April 2014 saw the end of the first charging period for the Annual Enveloped Dwelling Tax (“AEDT”). Arguably if the government did something about the high levels of SDLT, there would not be a need for AEDT with all its attendant complications.
In May 1997 stamp duty was a flat tax charged at 1% on any transaction over £120,000. In the preceeding years governments have increased rates and reintroduced the band system abolished in the 1980’s. Rates begin at 1% above £125,000 rising to 7% where the price exceeds £2million. For properties subject to AEDT it is 15%. The most iniquitous aspect of SDLT is the band system; that means you pay the highest rate of tax on the whole purchase price.
High tax rates mean taxpayers devise avoidance methods. This leads to government anti-avoidance measures and complexity. The AEDT is a case in point. It was enacted to discourage the purchase of dwellings in the name of a company so as to avoid a hefty SDLT bill when the dwelling was later sold. SDLT is avoided by a transfer of shares in the company owner as opposed to a conventional transfer of the legal title to the property.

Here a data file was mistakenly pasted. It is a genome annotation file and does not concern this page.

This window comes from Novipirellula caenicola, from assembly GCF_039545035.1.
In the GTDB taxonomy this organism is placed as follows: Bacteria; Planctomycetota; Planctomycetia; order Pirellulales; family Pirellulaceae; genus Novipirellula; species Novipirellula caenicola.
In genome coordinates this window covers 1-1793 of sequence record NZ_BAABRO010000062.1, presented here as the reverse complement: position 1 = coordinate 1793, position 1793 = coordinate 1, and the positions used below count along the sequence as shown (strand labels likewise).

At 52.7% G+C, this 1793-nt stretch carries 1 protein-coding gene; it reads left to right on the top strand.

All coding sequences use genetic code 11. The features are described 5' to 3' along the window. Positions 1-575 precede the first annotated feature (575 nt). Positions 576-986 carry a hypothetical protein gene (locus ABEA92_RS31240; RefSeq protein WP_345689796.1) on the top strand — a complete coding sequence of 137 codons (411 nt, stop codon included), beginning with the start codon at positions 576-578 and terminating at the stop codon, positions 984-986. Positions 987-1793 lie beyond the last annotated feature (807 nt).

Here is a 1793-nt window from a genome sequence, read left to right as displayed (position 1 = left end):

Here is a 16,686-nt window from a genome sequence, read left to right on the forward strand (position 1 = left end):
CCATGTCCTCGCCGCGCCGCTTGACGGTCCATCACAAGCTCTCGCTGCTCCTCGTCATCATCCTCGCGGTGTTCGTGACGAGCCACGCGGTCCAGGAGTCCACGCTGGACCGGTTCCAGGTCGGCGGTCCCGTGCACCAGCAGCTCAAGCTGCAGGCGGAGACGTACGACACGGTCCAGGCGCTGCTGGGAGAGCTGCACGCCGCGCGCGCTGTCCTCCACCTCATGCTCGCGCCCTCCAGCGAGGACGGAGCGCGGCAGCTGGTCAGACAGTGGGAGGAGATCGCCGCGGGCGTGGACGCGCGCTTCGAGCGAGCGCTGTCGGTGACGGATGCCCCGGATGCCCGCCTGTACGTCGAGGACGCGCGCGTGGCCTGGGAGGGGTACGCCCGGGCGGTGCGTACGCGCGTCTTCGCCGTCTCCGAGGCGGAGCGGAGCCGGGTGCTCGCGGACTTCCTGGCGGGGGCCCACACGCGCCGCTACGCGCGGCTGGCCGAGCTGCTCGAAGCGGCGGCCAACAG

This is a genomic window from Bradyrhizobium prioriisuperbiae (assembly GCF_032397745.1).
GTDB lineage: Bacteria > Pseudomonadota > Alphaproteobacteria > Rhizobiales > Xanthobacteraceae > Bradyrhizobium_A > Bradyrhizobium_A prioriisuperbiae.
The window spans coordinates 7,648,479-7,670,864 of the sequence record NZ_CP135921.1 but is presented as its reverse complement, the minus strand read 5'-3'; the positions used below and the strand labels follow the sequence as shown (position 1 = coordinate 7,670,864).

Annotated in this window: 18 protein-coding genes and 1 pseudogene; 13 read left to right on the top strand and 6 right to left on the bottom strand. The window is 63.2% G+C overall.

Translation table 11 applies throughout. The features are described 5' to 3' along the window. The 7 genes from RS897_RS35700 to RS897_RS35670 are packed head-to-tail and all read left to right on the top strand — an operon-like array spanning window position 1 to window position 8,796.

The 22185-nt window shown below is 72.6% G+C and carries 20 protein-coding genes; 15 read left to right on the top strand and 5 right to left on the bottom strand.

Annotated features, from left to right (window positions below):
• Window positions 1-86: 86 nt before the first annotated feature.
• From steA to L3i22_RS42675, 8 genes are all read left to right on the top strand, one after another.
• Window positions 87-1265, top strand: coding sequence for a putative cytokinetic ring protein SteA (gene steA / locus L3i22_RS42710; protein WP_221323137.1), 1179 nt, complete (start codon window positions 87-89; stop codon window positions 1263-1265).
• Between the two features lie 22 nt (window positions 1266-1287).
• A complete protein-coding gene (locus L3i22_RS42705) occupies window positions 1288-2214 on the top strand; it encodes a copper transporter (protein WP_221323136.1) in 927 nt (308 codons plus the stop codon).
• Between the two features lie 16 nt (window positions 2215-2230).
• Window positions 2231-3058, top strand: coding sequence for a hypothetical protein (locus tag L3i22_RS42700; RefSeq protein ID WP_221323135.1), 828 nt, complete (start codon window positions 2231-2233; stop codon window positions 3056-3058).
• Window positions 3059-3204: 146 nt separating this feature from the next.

There are many instances where companies purchase dwellings for reasons unconnected with avoiding SDLT. So the AEDT contains the inevitable litany of exemptions sometimes with complex conditions which taxpayers and legal advisers have to address where property is put into the name of a company other than to avoid SDLT on a future transfer of the property.
It is too much to expect a return to a flat tax such in 1997. However, the government ought to address the band system. Scotland and Wales are to introduce their own versions of SDLT so the UK tax may soon face competition